My favorite aspect of Secret Saturdays is the message. At the heart of the novel is the issue of stereotypes concerning males and how guys have to be tough as Justin's mom says "Boys and men out here think they can't ever be sensitive because that's considered soft or gay. And if the next guy shows some gentle emotion, they say he's soft or gay." (pg. 191, ARC so quotes and page numbers may change). I couldn't agree more. Boys are considered weak if they cry or express emotion and that's so wrong. I think it's endearing and cute when guys show emotion and I respect them for it. I don't want them crying in public over nothing (ahem Brett Favre!) but if something tragic happens (Hurricane Katrina, earthquake in Haiti, family tragedy), I don't have a problem with guys crying in public. To be honest, I think most of these stereotypes prevail in largely ethnic neighborhoods, but it does affect all guys, I just think it affects POC males more (macho comes from Spanish!).
The other key issue is verbal vs. physical bullying. To often we are taught that "First, people fight when their feelings are hurt. Second, you can fight with your hands or your mouth. Third, people who fight with their hands are too dumb to beat up somebody with their words." Or "Dis or get dissed on." I was even taught this mentality by my father! He's always taught me to have a comeback ready because if someone hurts me I shouldn't fight with fists, but with words since words can be more hurtful. Honestly, I never realized the error of this thinking, I always thought that's so true, because if I'm always quick on my feet, ready with a comeback whenever people try to cut me down, they'll think twice before insulting me. This is true but it's not right and Secret Saturdays helped me realize that. The mentality shouldn't be dissed or get dissed on (Note: I hate Your Mom/Yo Momma jokes. Don't diss people's mothers!) but that's the culture we live in and again it's most prevalent in the urban neighborhoods and amongst school age children. In this book, the kids tease each other mercilessly about their families; poverty, drug use, alcoholism, dead-beat fathers, etc. But they all have issues! They tease each other to hide that and it's so frustrating but it's also understandable. The author does a great job of helping readers to see why the kids act the way they do and force us to question why verbal abuse is often ignored and only physical abuse gets attention, to often the results can both be tragic and even if they don't end in tragedy, they are both very hurtful.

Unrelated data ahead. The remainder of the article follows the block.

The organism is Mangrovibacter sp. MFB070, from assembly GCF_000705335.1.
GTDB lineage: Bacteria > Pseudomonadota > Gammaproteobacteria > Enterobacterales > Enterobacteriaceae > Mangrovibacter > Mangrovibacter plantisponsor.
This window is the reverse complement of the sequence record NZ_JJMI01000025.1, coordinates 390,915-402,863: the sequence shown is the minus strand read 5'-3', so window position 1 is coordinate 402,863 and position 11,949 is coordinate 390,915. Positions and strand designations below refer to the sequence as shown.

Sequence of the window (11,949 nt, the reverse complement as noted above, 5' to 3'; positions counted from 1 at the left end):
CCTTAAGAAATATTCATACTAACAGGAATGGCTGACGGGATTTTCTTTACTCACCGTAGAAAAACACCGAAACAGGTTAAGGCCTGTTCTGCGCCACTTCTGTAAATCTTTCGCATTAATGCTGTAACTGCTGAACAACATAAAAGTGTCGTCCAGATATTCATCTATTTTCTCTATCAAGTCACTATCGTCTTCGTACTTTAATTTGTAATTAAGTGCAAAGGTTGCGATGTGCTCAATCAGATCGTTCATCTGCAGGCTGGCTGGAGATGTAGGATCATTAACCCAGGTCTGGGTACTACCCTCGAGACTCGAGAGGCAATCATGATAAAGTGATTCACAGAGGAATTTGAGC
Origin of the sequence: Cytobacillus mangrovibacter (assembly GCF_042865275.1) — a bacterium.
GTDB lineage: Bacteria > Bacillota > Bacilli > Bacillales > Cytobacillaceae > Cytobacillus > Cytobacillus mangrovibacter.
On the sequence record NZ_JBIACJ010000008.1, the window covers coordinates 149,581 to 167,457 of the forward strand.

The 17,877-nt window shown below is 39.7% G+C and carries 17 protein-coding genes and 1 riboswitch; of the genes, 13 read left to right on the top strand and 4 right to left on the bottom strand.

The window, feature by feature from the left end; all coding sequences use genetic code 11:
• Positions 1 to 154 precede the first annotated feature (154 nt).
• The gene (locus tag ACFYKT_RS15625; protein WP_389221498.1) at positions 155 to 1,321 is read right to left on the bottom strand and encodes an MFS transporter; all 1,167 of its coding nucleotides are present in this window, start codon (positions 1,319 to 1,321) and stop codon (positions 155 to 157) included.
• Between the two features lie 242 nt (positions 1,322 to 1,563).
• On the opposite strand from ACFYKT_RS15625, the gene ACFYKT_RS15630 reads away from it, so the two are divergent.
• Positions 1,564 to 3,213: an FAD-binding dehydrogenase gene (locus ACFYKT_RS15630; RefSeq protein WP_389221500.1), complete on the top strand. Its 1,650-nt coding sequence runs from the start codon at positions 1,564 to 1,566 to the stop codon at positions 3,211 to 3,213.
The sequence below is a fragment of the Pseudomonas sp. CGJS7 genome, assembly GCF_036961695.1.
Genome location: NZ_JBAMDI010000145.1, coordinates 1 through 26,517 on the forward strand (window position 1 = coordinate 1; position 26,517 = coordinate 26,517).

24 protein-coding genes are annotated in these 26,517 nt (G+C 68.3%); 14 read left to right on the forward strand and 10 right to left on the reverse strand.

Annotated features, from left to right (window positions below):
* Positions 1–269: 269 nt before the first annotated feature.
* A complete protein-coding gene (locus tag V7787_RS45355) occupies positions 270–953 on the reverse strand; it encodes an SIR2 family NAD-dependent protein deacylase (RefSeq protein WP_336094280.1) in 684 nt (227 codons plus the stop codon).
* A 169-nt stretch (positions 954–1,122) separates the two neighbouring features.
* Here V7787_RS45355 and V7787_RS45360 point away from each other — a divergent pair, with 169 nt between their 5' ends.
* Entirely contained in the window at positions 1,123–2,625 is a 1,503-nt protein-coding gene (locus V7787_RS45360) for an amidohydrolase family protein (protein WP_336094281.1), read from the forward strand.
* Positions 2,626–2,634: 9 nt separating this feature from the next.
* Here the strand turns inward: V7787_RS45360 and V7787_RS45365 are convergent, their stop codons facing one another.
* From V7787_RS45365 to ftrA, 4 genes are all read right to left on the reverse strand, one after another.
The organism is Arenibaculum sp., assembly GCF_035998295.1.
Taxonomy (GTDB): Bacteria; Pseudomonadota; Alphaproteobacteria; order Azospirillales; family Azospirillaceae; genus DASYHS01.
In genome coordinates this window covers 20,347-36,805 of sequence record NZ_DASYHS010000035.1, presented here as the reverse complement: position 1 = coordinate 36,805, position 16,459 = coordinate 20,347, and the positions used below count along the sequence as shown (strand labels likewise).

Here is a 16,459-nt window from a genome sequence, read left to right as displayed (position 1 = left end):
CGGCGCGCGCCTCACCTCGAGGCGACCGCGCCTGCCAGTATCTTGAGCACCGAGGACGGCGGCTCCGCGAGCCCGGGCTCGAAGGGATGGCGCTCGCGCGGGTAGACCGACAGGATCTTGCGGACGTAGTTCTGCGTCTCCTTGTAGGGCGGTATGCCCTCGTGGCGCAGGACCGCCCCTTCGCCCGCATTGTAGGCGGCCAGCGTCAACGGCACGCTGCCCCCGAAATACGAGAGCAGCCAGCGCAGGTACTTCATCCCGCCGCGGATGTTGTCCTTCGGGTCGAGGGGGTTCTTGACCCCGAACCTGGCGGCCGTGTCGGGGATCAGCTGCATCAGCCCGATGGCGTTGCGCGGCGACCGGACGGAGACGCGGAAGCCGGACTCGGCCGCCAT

After finishing Secret Saturdays I had to think about it because my initial reaction was that the book was just ok, but that was largely in part because I needed to work through my own issues. Once I really looked inside myself and acknowledged that maybe this book was right, I felt that I could write a more through and honest review. All in all, I didn't think the writing was the best, but I thought the originality of the plot and the message behind (the pressure of guys to be tough and verbal abuse) the novel is so very needed in today's world that I would recommend it to all young boys (and girls, but guys especially need to read this book). I intend on having my little brother read this book in a year. 6th grade and up.
Disclosure: Received from the publisher. Thank you Stacey (Putnam)!